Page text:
Nitin Gadkari is a saffronite who can be counted upon to make development the BJP’s leading plank — just as he did when he was PWD minister in Mumbai. He also has deep pockets, reports Rana Ayyub
NOT EVEN in their wildest dreams had anyone in the BJP, or outside it, expected Nitin Jayaram Gadkari, 52, to be considered for the top job. But come January, and those wild dreams will in all probability have become sober reality: Gadkari will have become BJP president.
Gadkari, whose candidature is being pushed by the RSS, is steeped in the Sangh Parivar culture. Born in RSS hub Nagpur to Bhanutai and Jayaram Gadkari, both active members of the Jana Sangh and close to the RSS, he rarely missed attending its meetings.
Another fortuitous event that helped Gadkari in being chosen Rajnath Singh’s successor is that he is a Deshasth Brahmin – a factor that counts immensely in Maharashtra politics.
Yet, though he grew up imbibing Sangh values, the news of his elevation took everyone, including veteran BJP watchers, by surprise. Sitting beside a book rack on which lay LK Advani’s autobiography My Country My Life, Gadkari dodged all queries relating to his almost certain succession, claiming also that he was a reluctant candidate.
Had this come from some power-hungry politician, the remark could have been dismissed as mere posturing. But not so in Gadkari’s case: there are any number of people who will tell you how comfortable he feels being based in Maharashtra. One man who is going to be affected by Gadkari’s elevation is his bitter rival Gopinath Munde, to whom he has always had to play second fiddle.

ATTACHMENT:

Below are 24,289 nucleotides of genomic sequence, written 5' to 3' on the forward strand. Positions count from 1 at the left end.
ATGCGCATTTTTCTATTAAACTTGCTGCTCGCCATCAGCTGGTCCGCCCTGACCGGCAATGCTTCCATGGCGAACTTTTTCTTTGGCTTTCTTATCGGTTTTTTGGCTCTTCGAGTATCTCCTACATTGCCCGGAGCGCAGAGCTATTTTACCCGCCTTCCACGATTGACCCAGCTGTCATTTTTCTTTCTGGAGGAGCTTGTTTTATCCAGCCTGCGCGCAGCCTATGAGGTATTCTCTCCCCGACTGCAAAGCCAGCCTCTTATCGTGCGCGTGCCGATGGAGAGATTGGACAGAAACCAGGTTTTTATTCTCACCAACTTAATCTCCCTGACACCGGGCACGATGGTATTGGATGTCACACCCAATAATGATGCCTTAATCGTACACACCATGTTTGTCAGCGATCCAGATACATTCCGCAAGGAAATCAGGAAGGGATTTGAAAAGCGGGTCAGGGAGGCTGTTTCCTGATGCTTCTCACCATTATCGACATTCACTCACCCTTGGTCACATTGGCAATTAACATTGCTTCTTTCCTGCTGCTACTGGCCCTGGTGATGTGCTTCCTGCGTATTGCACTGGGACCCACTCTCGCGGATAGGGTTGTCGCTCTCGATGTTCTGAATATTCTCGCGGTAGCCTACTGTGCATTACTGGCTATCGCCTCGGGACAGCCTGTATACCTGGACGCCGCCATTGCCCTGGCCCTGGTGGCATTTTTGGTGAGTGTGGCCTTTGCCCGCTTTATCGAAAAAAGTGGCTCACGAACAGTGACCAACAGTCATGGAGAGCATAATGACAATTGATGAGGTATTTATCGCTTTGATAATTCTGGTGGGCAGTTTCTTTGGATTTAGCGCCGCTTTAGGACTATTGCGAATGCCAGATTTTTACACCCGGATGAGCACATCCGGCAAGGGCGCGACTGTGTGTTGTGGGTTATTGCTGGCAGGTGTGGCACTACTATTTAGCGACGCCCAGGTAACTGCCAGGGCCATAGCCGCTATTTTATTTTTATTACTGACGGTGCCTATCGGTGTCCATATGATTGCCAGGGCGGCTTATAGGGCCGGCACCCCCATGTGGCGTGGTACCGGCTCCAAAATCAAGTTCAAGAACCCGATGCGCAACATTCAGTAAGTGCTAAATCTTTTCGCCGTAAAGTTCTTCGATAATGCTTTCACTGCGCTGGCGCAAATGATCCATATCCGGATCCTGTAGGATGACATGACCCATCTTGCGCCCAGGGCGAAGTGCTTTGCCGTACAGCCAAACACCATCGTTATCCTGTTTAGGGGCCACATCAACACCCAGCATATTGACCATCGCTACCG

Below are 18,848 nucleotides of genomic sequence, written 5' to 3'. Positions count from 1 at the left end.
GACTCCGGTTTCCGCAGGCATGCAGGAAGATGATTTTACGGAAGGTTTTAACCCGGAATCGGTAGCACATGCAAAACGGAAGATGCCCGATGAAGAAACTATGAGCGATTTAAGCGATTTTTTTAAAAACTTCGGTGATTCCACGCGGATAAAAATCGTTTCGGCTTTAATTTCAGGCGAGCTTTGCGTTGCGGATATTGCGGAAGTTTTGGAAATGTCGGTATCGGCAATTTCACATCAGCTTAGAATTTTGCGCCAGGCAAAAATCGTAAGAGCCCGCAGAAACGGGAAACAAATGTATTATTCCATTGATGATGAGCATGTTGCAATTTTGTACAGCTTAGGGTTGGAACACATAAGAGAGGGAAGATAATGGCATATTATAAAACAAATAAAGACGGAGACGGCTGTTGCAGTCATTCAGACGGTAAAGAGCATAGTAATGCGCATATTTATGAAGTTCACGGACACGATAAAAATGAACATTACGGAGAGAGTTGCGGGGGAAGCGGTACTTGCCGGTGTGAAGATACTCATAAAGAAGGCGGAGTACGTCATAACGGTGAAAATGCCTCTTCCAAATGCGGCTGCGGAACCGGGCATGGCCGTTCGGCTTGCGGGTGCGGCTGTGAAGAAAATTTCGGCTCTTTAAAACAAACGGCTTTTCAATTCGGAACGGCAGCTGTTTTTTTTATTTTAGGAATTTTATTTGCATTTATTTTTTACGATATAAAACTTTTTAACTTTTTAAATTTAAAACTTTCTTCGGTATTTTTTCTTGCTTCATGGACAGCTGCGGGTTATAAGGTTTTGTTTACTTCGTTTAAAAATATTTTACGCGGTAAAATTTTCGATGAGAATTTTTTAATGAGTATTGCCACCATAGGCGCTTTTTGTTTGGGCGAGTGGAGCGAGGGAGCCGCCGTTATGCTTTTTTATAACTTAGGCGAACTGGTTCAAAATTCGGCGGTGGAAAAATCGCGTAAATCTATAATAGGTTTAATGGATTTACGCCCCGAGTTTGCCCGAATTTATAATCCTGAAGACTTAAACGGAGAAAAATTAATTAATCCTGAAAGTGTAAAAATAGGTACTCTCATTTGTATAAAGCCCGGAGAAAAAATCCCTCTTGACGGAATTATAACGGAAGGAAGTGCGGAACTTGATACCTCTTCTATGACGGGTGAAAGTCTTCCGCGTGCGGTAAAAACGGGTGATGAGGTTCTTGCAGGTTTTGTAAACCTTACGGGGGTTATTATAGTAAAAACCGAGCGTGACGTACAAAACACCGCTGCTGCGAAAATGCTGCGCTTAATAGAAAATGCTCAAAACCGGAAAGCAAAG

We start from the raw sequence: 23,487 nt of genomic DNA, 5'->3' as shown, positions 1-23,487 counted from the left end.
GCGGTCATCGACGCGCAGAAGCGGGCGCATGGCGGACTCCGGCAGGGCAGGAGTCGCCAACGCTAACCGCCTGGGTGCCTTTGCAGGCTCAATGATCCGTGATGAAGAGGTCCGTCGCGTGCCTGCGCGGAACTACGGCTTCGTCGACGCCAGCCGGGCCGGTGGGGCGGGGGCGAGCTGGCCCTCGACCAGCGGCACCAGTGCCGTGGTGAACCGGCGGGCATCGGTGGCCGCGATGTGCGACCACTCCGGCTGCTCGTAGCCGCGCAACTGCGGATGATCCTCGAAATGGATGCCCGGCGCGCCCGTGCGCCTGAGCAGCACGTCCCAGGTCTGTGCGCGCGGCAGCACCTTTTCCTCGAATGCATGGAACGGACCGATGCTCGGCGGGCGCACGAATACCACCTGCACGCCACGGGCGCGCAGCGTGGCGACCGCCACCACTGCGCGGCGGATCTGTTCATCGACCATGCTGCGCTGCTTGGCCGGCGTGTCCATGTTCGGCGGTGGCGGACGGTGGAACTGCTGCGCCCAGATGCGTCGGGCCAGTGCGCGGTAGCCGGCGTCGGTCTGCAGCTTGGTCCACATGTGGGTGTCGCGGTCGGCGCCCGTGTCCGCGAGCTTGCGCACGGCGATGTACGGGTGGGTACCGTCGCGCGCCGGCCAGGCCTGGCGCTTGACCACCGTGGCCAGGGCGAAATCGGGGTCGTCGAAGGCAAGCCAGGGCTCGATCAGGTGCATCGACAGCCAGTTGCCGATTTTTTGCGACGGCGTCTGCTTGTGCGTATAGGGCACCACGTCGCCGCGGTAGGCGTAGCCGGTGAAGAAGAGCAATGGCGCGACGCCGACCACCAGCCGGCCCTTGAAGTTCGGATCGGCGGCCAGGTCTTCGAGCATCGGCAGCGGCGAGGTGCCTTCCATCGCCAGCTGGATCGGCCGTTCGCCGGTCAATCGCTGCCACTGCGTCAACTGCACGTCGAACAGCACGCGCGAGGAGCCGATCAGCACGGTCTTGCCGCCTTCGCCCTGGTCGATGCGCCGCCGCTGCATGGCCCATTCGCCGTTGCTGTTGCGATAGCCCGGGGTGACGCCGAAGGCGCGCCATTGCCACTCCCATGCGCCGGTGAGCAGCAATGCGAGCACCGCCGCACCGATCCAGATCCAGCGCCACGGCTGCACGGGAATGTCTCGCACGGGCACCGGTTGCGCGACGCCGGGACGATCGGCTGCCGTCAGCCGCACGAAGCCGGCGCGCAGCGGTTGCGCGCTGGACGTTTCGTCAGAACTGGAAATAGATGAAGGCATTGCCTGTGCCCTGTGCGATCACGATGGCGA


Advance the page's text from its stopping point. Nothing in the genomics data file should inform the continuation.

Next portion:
Besides being a veteran of Maharashtra politics, Gadkari also has deep pockets, having high stakes in the sugar and power segments. As a trustee of the Poorti Karkhana, which is managed by his two sons, both engineers, Gadkari presides over a cooperative with an annual turnover of Rs 300 crore.
But he also knows that his wealth by itself cannot possibly guarantee success in such a fractious party; and he skillfully skirts questions on the failed leadership of Rajnath Singh and LK Advani – the man he is closest to.
Indeed he would seem to have developed this facility for dodging embarrassing posers into a superfine art. “Every party has its highs and lows, whether it is us or the Congress; and just now you can sniff change everywhere.” Asked to state his vision for the BJP, the diplomat in him again takes over. “Like my party, I am for development,” he says. “Just look at what Modi has done for Gujarat.”
Gadkari finds no merit in the argument that just because he has never won a parliamentary or Assembly election it would be suicidal having him at the helm – especially at a time when the lotus is wilting everywhere. “Winning elections is no way to judge a leader’s worth. I entered politics to serve the people.”
Gadkari Finds No Merit In The Argument That Just Because He Has Never Won An Election He Is The Wrong Choice
Insiders say another thing that worked for Gadkari is his ability to bond even with his rivals. This much is conceded even by his political opponents. Says Chhagan Bhujbal, deputy CM of Maharashtra who also holds charge of the PWD (a portfolio that Gadkari too has held): “He’s one of the few Opposition leaders who raises questions only after doing his homework thoroughly. And though he is my rival I have only praise for the projects commissioned under his watch – such as the Mumbai- Pune expressway. Senior MNS leader Shirish Parkar, who too has been a critic of the BJP, is just as appreciative. He finds Gadkari competent, with the capacity to think on his feet.
Within the BJP too, Gadkari is among the counted few who enjoy the support of senior leaders like Sushma Swaraj, Arun Jaitley and Rajnath Singh. Also of Pratibha Advani – the daughter of LK Advani, whose solid backing means opposition to his candidature can safely be ruled out.